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Baby's Development 7-9 Months

Posted by Beth Fynbo on
Baby's Development 7-9 Months

This is an especially exciting time for you and your baby, and a period we affectionately like to refer to as the age of rock and roll!

During this stage of development, your 7-9 month old baby is interacting more and more with you and his or her environment, beginning to understand reciprocal play and beginning to engage in more play with their hands as they begin to sit independently, and are solidly rolling all over the place!

As your baby becomes mobile, if you haven’t already, you should make sure that your home is now baby-proofed for safe exploration. Not sure your home is ready? Click here for a comprehensive baby-proofing checklist corresponding with each stage of development.

Your baby is continuing to learn new and exciting skills each day, building on previous milestones to interact more with their environment-physically, socially, and mentally!

Remember that our development is not linear, and often our children will seem to excel in one area of development like gross motor skills that we are easily able to observe, while building skills in other areas like cognition or language which will be evident later on. In this manner, each area of development has its own rate of progress, dependent on environmental stimuli and each child’s individual experiences.

This list is meant to briefly summarize your baby’s milestones and offer suggestions for Busy Baby product use for your child, and does not substitute for medical advice. If you are at all concerned regarding your child’s development or achievement of their milestones, please discuss these concerns with your pediatrician.

 Baby Development: 7-9 Months

How to use your Busy Baby Mat

Capitalize on your babies fine and gross motor skills and visual skills at this age, by varying your use of the Busy Baby Mat, a versatile product that grows with your child, to aid in promotion of these skills through developmentally appropriate activities!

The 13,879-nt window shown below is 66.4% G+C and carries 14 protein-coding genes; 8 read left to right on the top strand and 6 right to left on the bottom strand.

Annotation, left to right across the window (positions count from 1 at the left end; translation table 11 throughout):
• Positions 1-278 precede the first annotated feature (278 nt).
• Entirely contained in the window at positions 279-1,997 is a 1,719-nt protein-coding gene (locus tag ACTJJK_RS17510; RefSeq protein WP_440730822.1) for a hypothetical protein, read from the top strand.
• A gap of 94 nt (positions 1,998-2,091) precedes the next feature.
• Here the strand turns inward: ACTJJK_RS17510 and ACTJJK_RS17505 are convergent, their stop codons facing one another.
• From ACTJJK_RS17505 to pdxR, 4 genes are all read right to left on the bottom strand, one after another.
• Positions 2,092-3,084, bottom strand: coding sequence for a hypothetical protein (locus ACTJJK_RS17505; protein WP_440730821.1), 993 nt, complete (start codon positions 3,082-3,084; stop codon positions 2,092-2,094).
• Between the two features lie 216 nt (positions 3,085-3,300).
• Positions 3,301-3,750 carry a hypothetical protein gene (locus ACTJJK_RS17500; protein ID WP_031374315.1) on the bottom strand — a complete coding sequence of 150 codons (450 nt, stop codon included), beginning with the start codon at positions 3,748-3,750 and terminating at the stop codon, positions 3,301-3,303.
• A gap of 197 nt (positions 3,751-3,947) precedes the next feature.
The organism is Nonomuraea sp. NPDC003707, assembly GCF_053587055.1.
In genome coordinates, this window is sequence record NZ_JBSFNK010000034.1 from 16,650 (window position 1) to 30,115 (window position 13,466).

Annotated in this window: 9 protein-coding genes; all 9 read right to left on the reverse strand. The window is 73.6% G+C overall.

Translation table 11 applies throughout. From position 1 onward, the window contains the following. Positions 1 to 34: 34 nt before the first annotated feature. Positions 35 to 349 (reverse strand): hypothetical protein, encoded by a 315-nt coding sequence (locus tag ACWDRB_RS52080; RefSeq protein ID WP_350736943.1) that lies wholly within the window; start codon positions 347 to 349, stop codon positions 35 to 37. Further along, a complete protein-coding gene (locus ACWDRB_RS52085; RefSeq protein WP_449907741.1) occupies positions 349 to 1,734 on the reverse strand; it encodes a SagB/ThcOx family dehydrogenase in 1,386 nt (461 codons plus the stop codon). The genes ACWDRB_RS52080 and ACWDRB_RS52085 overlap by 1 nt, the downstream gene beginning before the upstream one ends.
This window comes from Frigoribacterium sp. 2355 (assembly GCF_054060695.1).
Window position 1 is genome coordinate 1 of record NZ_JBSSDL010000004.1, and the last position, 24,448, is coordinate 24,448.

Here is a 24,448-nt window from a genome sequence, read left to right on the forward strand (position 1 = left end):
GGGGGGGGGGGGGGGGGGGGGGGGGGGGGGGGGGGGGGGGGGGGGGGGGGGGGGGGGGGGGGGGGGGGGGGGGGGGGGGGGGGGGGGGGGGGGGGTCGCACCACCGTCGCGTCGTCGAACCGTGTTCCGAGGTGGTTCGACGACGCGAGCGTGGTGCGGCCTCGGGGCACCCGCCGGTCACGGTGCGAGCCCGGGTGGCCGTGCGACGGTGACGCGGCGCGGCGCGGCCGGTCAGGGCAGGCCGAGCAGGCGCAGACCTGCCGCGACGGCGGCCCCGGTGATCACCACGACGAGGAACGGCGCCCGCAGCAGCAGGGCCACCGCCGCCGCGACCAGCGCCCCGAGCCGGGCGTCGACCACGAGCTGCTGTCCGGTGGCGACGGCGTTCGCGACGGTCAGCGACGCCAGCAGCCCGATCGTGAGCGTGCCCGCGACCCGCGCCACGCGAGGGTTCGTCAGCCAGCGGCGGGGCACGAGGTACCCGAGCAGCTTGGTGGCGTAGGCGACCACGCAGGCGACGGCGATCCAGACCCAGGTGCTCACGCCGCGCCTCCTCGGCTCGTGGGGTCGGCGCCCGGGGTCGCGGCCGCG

Messy Baby Eating

 

Feeding:

  • Building on the prior development of fine and gross motor skills at 6 months, your baby will be ready to start solid (puree, or BLW) foods! Additional signs your baby is ready include: ability to support their own head while positioned in their highchair, and interest in food (staring at, opening mouth, reaching/grabbing for food near them). Early on if starting with spoon fed purees, you may notice your baby protrudes their tongue out of the mouth-this is a normal reflex in early infancy which aids with latching to a nipple or bottle, and also protects the infant from choking on foods they are not ready for, and eventually disappears around 6 months when beginning solid foods.
  • Note: Reflexes like the one mentioned above are a normal part of infant development. Though not explicitly mentioned in detail in this post, our reflexes are automatic and involuntary movements or neurological responses from the brainstem, in response to specific stimuli like touch or sudden movement which keep us alive as newborns. Over time, as we develop and mature, these reflexes are integrated (replaced with voluntary movements). Click this link for both permanent and primitive reflexes explained more in depth.
    • When seated in a high chair, will hold and drink from their bottle independently!
    • Enjoys teethers that can massage sore/swollen gums during teething.
    • Stays full for longer periods after eating with pureed and mashed table foods now added to his or her diet, and starts to look and reach for food that is nearby.
    • Shows strong reaction to new smells and tastes with fun facial expressions and noises!
    • Your baby is already starting to develop their preferences for foods, so keep offering different flavors for continued exposure to encourage a broad palate of accepted foods.